Energy – where it comes from, how we use it, how much we pay for it, and how we make the transition to an independent renewable energy future – will define us as Oregonians for generations to come. In 2007, we passed energy legislation – including renewable electricity and renewable fuels standards – that will keep Oregon in the forefront of the fight against climate change, and move us toward a clean energy future. Under these standards, 25% of Oregon’s electricity will come from renewable sources by 2025.
– former governor Ted Kulongoski
The Oregon coastline is among the few places in the world that possess the four key elements necessary to tap into wave energy today: an abundance of energy generated by ocean waves border to border, internationally recognized experts leading the effort to develop the technologies to capture and convert wave power, the ability to supply that power to the grid, and sea ports ready to build, maintain and deploy wave energy conversion devices.
– Oregon Wave Energy Trust
GET READY for the next wave of energy projects in Oregon – offshore wind and wave energy, tidal energy from coastal rivers, energy from the California Current (which runs up the coast), and maybe even ocean thermal energy (OTEC) – ocean renewable energy.
According to a 2011 status report on renewable energy from the Renewable Energy Policy Network for the 21st Century (REN21), 2010 saw more than 100 ocean energy projects around the world reach various stages of development. By early 2011, offshore testing facilities were deployed in the United Kingdom, Denmark, Sweden, Canada, Portugal, Spain, Norway, Ireland and the U.S.
The La Rance tidal barrage (see photo above) began generating power off the French coast in 1966 and continues to today. Additional tidal projects have come on line, especially in Russia and China. Research into OTEC (which takes advantage of the temperature difference between surface and deep water) began at the Natural Energy Laboratory of Hawaii Authority in 1974, and continues today at the Hawaii National Marine Renewable Energy Center at the University of Hawaii. Energy from ocean currents is studied at the new Southeast National Marine Renewable Energy Center at Florida Atlantic University in Dania Beach. And a new device called VIVACE (see photo at right), developed at the University of Michigan and being commercialized by Vortex Hydro Energy, can eke out power from currents of less than 3 knots, available in ocean, river and tidal currents around the world.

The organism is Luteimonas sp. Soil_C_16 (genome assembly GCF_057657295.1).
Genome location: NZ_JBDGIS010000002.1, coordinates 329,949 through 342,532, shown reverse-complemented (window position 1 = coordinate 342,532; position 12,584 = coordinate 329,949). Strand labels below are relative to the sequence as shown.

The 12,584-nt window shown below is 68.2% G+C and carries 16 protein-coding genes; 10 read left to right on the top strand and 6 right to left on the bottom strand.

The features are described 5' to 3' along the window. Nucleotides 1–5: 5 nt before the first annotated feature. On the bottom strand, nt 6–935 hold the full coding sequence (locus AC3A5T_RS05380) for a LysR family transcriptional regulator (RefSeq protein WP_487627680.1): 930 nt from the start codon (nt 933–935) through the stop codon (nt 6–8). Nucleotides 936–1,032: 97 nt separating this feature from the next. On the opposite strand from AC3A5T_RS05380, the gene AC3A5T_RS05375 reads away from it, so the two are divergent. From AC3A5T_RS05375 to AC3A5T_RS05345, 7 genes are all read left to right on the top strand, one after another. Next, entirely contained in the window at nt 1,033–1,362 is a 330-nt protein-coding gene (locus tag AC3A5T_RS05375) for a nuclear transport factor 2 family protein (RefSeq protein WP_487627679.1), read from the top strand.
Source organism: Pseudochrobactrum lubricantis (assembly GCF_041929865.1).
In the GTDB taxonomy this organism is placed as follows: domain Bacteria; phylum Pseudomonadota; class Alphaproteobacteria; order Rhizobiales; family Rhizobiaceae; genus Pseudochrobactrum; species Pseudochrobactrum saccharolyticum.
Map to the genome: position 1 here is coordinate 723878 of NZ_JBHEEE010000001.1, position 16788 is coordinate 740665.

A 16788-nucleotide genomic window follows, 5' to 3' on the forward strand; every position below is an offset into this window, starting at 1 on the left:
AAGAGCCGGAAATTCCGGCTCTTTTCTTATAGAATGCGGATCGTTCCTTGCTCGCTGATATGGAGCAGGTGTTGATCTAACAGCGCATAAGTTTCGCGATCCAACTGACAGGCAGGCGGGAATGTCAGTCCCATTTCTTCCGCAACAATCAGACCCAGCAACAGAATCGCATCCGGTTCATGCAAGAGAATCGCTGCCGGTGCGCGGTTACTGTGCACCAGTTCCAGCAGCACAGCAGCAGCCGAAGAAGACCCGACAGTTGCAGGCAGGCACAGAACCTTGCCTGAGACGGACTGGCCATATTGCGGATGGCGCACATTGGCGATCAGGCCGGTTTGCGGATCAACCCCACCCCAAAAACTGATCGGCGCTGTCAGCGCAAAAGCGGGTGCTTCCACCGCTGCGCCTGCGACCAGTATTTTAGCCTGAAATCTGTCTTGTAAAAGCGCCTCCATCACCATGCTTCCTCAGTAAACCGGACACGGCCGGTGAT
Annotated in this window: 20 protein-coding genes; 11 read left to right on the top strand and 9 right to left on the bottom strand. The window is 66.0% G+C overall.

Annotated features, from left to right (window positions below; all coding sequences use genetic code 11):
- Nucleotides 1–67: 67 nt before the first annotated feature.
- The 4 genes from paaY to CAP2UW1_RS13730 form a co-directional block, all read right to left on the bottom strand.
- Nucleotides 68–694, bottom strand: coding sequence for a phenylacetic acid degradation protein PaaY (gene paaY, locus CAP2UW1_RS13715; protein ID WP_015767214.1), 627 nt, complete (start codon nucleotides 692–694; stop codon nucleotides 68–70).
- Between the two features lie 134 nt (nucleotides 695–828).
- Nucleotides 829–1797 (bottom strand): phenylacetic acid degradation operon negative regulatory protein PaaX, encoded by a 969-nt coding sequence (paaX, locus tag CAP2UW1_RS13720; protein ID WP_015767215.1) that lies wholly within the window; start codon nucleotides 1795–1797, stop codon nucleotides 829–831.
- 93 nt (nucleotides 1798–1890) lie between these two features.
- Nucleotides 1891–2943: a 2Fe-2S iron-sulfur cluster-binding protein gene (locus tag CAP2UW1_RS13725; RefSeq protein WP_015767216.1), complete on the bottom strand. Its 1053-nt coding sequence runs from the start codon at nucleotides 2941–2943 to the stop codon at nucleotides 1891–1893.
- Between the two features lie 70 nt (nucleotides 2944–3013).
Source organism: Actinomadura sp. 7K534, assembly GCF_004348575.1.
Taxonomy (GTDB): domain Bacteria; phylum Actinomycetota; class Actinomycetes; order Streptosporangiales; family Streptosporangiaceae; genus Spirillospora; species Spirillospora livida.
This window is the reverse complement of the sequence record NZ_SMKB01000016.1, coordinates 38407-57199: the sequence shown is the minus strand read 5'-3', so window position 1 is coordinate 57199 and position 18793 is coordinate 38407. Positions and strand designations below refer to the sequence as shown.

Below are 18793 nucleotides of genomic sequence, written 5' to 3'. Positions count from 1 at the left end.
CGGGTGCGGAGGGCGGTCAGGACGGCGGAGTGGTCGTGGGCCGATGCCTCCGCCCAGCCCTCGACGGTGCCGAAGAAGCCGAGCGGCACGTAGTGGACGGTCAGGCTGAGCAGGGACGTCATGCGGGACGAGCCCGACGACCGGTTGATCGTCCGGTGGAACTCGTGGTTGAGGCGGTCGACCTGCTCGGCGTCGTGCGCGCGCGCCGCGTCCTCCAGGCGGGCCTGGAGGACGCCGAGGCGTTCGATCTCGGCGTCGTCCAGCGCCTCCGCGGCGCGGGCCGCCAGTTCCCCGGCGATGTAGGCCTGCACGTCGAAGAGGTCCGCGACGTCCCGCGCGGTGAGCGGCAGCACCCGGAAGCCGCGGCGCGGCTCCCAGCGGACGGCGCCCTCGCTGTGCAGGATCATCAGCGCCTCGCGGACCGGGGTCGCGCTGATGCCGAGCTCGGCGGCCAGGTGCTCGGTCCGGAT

Ocean energy companies started showing intense interest in obtaining permits here for their devices after an Electric Power Research Institute (EPRI) report in 2004 showed Oregon had a huge potential for energy in its coastal waters. To date, one site off of Reedsport has been permitted for testing an Ocean Power Technologies PowerBuoy system (see photo) in conjunction with the Northwest National Marine Renewable Energy Center at Oregon State University in Corvallis. Construction of the test device has begun, and it is expected to be in the water later this year. If tests are successful, a wave energy “park” could be developed in the area.
Here in Clatsop County, there are two potential wave energy projects that are beginning to gather some steam.
Feasibility studies are now underway for development of a series of wave energy devices that would double as marine firing range boundary demarcation and warning devices at the Camp Rilea Armed Forces Training Center in Warrenton. Stan Hutchison, of the Oregon Military Department, told me that the various National Guard stations around the state have a net-zero energy goal for 2020 (meaning that the bases must generate as much energy on site as they use) that will require each base to look at using various renewable energy technologies. Whereas solar is being used in Ontario and Christmas Valley, and solar, wind and geothermal in southern Oregon, at Camp Rilea, wind and wave energy will be the main contributors towards the net-zero energy goal. As Camp Rilea is also the new headquarters for emergency management in Clatsop County, Hutchison explained that renewable energy will be even more important, in case a repeat of the kind of disaster that struck the North Coast here in 2007 (The Great Gale) occurs, and we are cut off from supplies of fuel, as happened then. “We used vehicle fuel for the generators in 2007, and that left nothing for emergency vehicles. We don’t want to be in that situation again,” said Hutchison. Feasibility study results will be available by the summer. Hutchison said that the results would be shared with the community, and the whole process will be transparent.